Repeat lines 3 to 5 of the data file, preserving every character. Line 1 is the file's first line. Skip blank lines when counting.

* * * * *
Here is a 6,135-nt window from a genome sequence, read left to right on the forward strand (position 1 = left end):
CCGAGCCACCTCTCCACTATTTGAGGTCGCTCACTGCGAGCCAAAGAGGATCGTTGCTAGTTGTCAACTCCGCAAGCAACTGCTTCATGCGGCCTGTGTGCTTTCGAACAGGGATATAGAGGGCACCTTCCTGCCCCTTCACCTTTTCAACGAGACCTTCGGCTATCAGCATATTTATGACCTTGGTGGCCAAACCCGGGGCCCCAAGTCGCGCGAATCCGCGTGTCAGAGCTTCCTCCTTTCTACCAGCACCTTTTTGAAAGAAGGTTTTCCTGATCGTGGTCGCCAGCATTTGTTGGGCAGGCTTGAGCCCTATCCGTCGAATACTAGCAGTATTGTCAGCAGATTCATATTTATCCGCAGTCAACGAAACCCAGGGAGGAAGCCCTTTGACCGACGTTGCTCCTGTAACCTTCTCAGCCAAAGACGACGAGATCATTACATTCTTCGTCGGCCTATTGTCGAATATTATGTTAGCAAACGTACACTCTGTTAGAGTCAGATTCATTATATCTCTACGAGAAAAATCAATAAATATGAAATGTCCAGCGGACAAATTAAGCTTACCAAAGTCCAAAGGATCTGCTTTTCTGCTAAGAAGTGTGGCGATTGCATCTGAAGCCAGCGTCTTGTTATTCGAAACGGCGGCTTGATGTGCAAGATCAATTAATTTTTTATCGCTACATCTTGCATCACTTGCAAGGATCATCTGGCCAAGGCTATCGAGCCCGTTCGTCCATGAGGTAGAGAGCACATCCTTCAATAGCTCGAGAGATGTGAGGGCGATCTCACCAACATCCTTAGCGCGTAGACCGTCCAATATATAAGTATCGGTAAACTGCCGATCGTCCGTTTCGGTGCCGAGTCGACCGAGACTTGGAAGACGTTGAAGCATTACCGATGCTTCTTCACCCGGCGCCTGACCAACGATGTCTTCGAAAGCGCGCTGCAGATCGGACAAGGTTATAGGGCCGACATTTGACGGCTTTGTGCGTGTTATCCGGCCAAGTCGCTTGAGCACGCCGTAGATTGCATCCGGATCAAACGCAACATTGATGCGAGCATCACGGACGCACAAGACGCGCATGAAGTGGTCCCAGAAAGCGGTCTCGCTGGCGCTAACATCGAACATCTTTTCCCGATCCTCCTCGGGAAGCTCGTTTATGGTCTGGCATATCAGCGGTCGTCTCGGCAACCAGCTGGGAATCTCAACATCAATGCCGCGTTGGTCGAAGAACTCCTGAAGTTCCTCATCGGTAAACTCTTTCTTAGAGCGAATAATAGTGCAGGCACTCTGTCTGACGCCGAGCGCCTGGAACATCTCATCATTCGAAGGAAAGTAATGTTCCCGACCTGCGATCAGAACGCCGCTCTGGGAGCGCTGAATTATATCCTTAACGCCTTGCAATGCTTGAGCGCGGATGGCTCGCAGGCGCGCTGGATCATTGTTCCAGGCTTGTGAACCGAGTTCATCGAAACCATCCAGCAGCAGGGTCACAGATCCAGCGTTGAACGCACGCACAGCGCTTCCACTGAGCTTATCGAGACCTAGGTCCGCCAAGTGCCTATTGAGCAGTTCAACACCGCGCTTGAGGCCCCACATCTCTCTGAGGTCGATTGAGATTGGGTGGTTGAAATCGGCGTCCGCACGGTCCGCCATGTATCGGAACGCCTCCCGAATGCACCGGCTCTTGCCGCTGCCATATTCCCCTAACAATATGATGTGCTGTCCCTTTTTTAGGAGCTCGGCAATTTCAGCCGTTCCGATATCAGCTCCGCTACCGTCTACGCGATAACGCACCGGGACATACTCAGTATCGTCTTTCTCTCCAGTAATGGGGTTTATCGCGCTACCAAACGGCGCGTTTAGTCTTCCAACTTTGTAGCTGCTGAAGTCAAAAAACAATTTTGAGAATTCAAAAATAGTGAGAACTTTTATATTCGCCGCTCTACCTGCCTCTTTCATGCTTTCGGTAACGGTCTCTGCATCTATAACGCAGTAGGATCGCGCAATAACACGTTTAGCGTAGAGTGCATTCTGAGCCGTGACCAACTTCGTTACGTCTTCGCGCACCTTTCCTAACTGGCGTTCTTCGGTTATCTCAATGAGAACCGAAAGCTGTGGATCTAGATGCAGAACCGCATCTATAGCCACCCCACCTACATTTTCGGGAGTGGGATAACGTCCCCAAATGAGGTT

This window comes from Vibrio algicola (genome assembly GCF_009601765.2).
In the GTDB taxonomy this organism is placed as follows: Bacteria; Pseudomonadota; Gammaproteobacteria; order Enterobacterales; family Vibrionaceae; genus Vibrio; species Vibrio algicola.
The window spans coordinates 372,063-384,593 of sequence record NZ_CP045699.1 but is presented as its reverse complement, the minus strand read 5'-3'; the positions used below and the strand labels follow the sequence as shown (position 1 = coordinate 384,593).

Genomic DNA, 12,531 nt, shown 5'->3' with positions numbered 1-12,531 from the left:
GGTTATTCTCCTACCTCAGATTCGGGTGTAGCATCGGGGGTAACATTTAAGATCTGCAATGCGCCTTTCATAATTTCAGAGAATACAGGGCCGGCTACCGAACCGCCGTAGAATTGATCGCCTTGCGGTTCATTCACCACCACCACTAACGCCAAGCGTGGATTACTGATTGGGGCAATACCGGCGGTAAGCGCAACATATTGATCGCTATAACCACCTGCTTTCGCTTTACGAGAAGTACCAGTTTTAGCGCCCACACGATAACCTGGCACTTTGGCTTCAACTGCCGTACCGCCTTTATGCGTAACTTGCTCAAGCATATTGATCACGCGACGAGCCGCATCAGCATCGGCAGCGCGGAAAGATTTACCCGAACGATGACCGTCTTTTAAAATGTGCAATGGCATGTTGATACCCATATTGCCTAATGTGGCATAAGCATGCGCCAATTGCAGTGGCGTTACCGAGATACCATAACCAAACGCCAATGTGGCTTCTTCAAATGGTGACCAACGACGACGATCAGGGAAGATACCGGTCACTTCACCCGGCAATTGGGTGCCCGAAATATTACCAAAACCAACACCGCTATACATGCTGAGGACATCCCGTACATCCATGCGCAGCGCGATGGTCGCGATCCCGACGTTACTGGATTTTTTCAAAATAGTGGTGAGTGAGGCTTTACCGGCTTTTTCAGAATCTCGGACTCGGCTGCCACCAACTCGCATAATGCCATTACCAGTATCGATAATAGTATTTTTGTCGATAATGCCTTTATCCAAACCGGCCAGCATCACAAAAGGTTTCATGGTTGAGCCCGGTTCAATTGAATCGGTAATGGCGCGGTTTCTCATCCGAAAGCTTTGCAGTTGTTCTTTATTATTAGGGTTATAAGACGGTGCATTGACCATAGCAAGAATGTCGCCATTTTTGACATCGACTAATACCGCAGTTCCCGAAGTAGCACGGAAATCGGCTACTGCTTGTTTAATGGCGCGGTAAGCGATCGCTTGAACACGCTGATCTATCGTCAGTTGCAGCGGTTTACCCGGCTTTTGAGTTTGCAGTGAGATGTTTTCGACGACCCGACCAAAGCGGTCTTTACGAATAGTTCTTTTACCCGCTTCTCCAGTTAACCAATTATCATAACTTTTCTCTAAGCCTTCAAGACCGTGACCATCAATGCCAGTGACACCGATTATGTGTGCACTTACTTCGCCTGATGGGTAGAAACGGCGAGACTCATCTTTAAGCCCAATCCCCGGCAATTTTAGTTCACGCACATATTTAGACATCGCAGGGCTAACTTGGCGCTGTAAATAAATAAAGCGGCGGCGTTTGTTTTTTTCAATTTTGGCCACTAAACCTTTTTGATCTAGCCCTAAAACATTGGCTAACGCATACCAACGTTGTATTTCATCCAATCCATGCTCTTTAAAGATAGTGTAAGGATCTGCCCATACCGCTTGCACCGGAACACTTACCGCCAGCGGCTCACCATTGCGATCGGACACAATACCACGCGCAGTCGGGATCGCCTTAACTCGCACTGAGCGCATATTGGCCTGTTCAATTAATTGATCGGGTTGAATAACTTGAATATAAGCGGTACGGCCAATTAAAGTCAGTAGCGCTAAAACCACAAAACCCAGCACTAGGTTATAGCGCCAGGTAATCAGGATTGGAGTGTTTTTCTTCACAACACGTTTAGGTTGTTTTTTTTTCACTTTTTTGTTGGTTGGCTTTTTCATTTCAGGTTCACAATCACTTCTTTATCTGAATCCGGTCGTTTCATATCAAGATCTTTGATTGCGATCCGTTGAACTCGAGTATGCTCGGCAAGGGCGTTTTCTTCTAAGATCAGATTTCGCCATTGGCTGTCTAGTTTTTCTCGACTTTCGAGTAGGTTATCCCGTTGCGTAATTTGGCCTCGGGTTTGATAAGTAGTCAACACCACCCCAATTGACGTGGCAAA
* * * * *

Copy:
This window comes from Vibrio algicola (genome assembly GCF_009601765.2).
In the GTDB taxonomy this organism is placed as follows: Bacteria; Pseudomonadota; Gammaproteobacteria; order Enterobacterales; family Vibrionaceae; genus Vibrio; species Vibrio algicola.
The window spans coordinates 372,063-384,593 of sequence record NZ_CP045699.1 but is presented as its reverse complement, the minus strand read 5'-3'; the positions used below and the strand labels follow the sequence as shown (position 1 = coordinate 384,593).